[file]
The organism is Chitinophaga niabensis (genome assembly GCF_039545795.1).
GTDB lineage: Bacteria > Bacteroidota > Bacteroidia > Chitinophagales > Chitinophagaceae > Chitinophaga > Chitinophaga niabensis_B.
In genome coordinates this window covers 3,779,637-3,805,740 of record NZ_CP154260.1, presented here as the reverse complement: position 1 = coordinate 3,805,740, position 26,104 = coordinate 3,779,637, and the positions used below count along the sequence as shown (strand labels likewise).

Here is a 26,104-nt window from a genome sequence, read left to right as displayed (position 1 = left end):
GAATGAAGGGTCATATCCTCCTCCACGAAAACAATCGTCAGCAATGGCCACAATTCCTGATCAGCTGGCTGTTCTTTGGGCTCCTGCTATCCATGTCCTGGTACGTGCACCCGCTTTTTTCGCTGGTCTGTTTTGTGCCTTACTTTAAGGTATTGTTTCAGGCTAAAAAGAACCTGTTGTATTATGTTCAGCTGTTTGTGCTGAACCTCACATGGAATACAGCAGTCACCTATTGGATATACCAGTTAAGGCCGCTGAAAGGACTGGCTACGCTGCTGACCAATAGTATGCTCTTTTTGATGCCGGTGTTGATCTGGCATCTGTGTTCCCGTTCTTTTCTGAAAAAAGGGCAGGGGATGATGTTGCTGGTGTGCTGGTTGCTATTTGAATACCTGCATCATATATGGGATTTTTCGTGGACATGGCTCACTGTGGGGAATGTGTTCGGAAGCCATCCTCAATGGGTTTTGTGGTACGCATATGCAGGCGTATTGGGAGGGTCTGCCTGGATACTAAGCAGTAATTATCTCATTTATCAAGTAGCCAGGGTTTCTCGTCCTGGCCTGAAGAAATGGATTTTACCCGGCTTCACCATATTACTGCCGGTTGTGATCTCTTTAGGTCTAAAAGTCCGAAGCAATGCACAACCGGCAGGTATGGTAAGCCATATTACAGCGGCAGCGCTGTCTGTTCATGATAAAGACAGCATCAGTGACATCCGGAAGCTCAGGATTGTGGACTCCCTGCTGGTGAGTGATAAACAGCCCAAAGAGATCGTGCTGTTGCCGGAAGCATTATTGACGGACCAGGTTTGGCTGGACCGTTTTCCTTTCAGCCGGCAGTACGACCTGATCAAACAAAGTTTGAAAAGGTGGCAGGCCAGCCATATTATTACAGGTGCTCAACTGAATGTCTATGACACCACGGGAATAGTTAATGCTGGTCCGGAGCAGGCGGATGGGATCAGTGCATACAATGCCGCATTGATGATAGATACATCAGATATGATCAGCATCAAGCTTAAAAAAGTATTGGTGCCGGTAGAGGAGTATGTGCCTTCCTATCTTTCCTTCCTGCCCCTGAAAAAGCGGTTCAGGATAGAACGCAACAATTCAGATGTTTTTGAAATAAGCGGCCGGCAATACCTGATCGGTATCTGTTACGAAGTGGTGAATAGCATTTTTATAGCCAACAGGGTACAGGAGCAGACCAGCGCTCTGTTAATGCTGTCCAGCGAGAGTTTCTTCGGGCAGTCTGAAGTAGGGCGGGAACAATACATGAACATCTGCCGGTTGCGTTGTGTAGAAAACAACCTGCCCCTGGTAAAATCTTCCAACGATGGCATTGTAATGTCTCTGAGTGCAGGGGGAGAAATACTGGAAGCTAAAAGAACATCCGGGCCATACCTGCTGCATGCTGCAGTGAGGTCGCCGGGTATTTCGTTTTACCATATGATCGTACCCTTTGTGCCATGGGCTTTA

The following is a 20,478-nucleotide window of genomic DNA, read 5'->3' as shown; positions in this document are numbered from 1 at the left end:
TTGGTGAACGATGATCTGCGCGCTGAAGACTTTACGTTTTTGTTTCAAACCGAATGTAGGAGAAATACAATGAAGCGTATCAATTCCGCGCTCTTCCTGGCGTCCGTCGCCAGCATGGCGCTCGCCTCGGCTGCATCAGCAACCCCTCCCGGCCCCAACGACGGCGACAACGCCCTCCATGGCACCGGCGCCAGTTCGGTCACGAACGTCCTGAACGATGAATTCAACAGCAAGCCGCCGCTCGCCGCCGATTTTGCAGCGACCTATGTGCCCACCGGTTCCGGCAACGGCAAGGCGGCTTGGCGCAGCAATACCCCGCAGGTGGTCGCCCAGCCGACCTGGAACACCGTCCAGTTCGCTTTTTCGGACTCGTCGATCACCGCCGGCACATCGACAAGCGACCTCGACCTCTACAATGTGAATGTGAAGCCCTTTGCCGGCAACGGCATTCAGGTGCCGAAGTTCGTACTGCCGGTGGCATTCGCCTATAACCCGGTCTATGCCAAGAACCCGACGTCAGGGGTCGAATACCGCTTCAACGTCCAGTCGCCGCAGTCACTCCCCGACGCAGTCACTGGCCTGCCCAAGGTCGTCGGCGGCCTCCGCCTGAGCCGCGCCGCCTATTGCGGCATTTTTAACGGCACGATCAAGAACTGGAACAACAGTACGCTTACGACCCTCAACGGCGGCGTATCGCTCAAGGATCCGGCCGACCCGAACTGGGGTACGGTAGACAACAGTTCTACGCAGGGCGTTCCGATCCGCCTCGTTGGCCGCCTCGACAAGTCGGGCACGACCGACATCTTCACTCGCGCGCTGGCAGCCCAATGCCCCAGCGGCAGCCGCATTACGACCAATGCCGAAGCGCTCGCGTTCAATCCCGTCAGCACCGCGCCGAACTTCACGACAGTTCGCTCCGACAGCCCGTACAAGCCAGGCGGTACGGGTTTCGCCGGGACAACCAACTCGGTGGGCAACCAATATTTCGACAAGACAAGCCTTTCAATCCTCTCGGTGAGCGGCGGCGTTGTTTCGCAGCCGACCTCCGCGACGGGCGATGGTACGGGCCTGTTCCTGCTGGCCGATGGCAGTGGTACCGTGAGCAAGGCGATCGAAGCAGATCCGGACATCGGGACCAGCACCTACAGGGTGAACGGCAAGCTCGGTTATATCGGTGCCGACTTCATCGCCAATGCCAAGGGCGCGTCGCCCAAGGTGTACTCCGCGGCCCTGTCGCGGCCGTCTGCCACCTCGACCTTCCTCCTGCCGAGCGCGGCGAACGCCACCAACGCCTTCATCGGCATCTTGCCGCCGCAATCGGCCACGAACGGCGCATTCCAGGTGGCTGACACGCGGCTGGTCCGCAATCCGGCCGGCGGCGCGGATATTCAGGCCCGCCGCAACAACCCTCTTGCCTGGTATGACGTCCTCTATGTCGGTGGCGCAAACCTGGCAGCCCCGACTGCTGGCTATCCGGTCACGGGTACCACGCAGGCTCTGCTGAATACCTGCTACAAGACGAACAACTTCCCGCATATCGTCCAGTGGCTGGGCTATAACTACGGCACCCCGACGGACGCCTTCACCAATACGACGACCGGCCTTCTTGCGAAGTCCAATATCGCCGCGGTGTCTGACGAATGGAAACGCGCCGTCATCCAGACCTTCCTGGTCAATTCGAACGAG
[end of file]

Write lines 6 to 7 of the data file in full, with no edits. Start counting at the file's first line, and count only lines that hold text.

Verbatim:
The following is a 20,478-nucleotide window of genomic DNA, read 5'->3' as shown; positions in this document are numbered from 1 at the left end:
TTGGTGAACGATGATCTGCGCGCTGAAGACTTTACGTTTTTGTTTCAAACCGAATGTAGGAGAAATACAATGAAGCGTATCAATTCCGCGCTCTTCCTGGCGTCCGTCGCCAGCATGGCGCTCGCCTCGGCTGCATCAGCAACCCCTCCCGGCCCCAACGACGGCGACAACGCCCTCCATGGCACCGGCGCCAGTTCGGTCACGAACGTCCTGAACGATGAATTCAACAGCAAGCCGCCGCTCGCCGCCGATTTTGCAGCGACCTATGTGCCCACCGGTTCCGGCAACGGCAAGGCGGCTTGGCGCAGCAATACCCCGCAGGTGGTCGCCCAGCCGACCTGGAACACCGTCCAGTTCGCTTTTTCGGACTCGTCGATCACCGCCGGCACATCGACAAGCGACCTCGACCTCTACAATGTGAATGTGAAGCCCTTTGCCGGCAACGGCATTCAGGTGCCGAAGTTCGTACTGCCGGTGGCATTCGCCTATAACCCGGTCTATGCCAAGAACCCGACGTCAGGGGTCGAATACCGCTTCAACGTCCAGTCGCCGCAGTCACTCCCCGACGCAGTCACTGGCCTGCCCAAGGTCGTCGGCGGCCTCCGCCTGAGCCGCGCCGCCTATTGCGGCATTTTTAACGGCACGATCAAGAACTGGAACAACAGTACGCTTACGACCCTCAACGGCGGCGTATCGCTCAAGGATCCGGCCGACCCGAACTGGGGTACGGTAGACAACAGTTCTACGCAGGGCGTTCCGATCCGCCTCGTTGGCCGCCTCGACAAGTCGGGCACGACCGACATCTTCACTCGCGCGCTGGCAGCCCAATGCCCCAGCGGCAGCCGCATTACGACCAATGCCGAAGCGCTCGCGTTCAATCCCGTCAGCACCGCGCCGAACTTCACGACAGTTCGCTCCGACAGCCCGTACAAGCCAGGCGGTACGGGTTTCGCCGGGACAACCAACTCGGTGGGCAACCAATATTTCGACAAGACAAGCCTTTCAATCCTCTCGGTGAGCGGCGGCGTTGTTTCGCAGCCGACCTCCGCGACGGGCGATGGTACGGGCCTGTTCCTGCTGGCCGATGGCAGTGGTACCGTGAGCAAGGCGATCGAAGCAGATCCGGACATCGGGACCAGCACCTACAGGGTGAACGGCAAGCTCGGTTATATCGGTGCCGACTTCATCGCCAATGCCAAGGGCGCGTCGCCCAAGGTGTACTCCGCGGCCCTGTCGCGGCCGTCTGCCACCTCGACCTTCCTCCTGCCGAGCGCGGCGAACGCCACCAACGCCTTCATCGGCATCTTGCCGCCGCAATCGGCCACGAACGGCGCATTCCAGGTGGCTGACACGCGGCTGGTCCGCAATCCGGCCGGCGGCGCGGATATTCAGGCCCGCCGCAACAACCCTCTTGCCTGGTATGACGTCCTCTATGTCGGTGGCGCAAACCTGGCAGCCCCGACTGCTGGCTATCCGGTCACGGGTACCACGCAGGCTCTGCTGAATACCTGCTACAAGACGAACAACTTCCCGCATATCGTCCAGTGGCTGGGCTATAACTACGGCACCCCGACGGACGCCTTCACCAATACGACGACCGGCCTTCTTGCGAAGTCCAATATCGCCGCGGTGTCTGACGAATGGAAACGCGCCGTCATCCAGACCTTCCTGGTCAATTCGAACGAG